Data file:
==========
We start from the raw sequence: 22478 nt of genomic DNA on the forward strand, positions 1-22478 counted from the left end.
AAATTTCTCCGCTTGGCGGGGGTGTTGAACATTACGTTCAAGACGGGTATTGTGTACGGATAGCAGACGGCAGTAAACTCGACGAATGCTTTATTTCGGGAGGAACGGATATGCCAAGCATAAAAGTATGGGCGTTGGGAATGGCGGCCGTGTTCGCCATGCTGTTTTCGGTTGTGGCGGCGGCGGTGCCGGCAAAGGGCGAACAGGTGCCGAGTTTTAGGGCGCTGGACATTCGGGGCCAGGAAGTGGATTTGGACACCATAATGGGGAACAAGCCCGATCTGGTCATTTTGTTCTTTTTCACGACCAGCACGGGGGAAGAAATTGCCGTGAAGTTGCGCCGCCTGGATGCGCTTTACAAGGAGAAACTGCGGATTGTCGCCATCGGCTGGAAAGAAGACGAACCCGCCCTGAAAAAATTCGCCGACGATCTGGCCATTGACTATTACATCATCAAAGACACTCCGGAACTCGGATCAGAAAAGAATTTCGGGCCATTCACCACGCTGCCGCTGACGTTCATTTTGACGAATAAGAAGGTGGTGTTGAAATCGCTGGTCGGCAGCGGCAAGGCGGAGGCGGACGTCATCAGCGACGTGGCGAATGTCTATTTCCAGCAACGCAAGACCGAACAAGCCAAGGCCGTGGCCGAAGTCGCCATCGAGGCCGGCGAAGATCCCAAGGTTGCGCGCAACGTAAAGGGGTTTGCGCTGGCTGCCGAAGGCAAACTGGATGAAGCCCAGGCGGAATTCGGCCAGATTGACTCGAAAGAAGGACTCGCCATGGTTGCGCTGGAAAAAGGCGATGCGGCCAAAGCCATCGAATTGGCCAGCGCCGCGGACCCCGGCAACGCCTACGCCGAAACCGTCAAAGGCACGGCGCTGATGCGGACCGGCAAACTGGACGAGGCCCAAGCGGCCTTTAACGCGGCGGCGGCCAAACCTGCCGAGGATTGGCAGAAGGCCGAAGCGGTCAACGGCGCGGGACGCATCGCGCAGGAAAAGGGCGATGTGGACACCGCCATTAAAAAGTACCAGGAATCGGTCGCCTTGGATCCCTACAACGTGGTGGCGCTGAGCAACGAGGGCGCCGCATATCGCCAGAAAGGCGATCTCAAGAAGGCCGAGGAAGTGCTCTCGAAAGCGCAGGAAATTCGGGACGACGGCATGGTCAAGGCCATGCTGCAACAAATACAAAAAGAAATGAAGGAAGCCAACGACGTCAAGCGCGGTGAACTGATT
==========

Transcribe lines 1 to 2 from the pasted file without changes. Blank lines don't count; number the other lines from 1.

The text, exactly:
We start from the raw sequence: 22478 nt of genomic DNA on the forward strand, positions 1-22478 counted from the left end.
AAATTTCTCCGCTTGGCGGGGGTGTTGAACATTACGTTCAAGACGGGTATTGTGTACGGATAGCAGACGGCAGTAAACTCGACGAATGCTTTATTTCGGGAGGAACGGATATGCCAAGCATAAAAGTATGGGCGTTGGGAATGGCGGCCGTGTTCGCCATGCTGTTTTCGGTTGTGGCGGCGGCGGTGCCGGCAAAGGGCGAACAGGTGCCGAGTTTTAGGGCGCTGGACATTCGGGGCCAGGAAGTGGATTTGGACACCATAATGGGGAACAAGCCCGATCTGGTCATTTTGTTCTTTTTCACGACCAGCACGGGGGAAGAAATTGCCGTGAAGTTGCGCCGCCTGGATGCGCTTTACAAGGAGAAACTGCGGATTGTCGCCATCGGCTGGAAAGAAGACGAACCCGCCCTGAAAAAATTCGCCGACGATCTGGCCATTGACTATTACATCATCAAAGACACTCCGGAACTCGGATCAGAAAAGAATTTCGGGCCATTCACCACGCTGCCGCTGACGTTCATTTTGACGAATAAGAAGGTGGTGTTGAAATCGCTGGTCGGCAGCGGCAAGGCGGAGGCGGACGTCATCAGCGACGTGGCGAATGTCTATTTCCAGCAACGCAAGACCGAACAAGCCAAGGCCGTGGCCGAAGTCGCCATCGAGGCCGGCGAAGATCCCAAGGTTGCGCGCAACGTAAAGGGGTTTGCGCTGGCTGCCGAAGGCAAACTGGATGAAGCCCAGGCGGAATTCGGCCAGATTGACTCGAAAGAAGGACTCGCCATGGTTGCGCTGGAAAAAGGCGATGCGGCCAAAGCCATCGAATTGGCCAGCGCCGCGGACCCCGGCAACGCCTACGCCGAAACCGTCAAAGGCACGGCGCTGATGCGGACCGGCAAACTGGACGAGGCCCAAGCGGCCTTTAACGCGGCGGCGGCCAAACCTGCCGAGGATTGGCAGAAGGCCGAAGCGGTCAACGGCGCGGGACGCATCGCGCAGGAAAAGGGCGATGTGGACACCGCCATTAAAAAGTACCAGGAATCGGTCGCCTTGGATCCCTACAACGTGGTGGCGCTGAGCAACGAGGGCGCCGCATATCGCCAGAAAGGCGATCTCAAGAAGGCCGAGGAAGTGCTCTCGAAAGCGCAGGAAATTCGGGACGACGGCATGGTCAAGGCCATGCTGCAACAAATACAAAAAGAAATGAAGGAAGCCAACGACGTCAAGCGCGGTGAACTGATT